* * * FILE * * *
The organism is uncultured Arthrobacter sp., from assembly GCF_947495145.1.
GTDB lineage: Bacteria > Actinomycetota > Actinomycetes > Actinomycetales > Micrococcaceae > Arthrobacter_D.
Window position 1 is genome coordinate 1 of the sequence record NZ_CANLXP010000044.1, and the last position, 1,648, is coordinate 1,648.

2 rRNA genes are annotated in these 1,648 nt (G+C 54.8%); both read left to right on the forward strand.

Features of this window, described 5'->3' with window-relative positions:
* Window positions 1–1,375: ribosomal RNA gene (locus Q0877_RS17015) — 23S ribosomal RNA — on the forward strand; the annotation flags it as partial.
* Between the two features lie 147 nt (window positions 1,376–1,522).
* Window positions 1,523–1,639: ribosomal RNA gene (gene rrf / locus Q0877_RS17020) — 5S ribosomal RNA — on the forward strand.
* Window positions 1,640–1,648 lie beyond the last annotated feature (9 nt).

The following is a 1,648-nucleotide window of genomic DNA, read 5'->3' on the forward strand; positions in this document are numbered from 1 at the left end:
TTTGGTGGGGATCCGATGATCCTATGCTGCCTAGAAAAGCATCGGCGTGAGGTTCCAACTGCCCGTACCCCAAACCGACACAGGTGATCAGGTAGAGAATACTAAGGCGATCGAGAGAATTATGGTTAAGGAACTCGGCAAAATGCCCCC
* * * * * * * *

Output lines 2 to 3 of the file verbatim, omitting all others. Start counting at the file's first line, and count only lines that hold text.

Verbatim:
GTDB lineage: Bacteria > Actinomycetota > Actinomycetes > Actinomycetales > Micrococcaceae > Arthrobacter_D.
Window position 1 is genome coordinate 1 of the sequence record NZ_CANLXP010000044.1, and the last position, 1,648, is coordinate 1,648.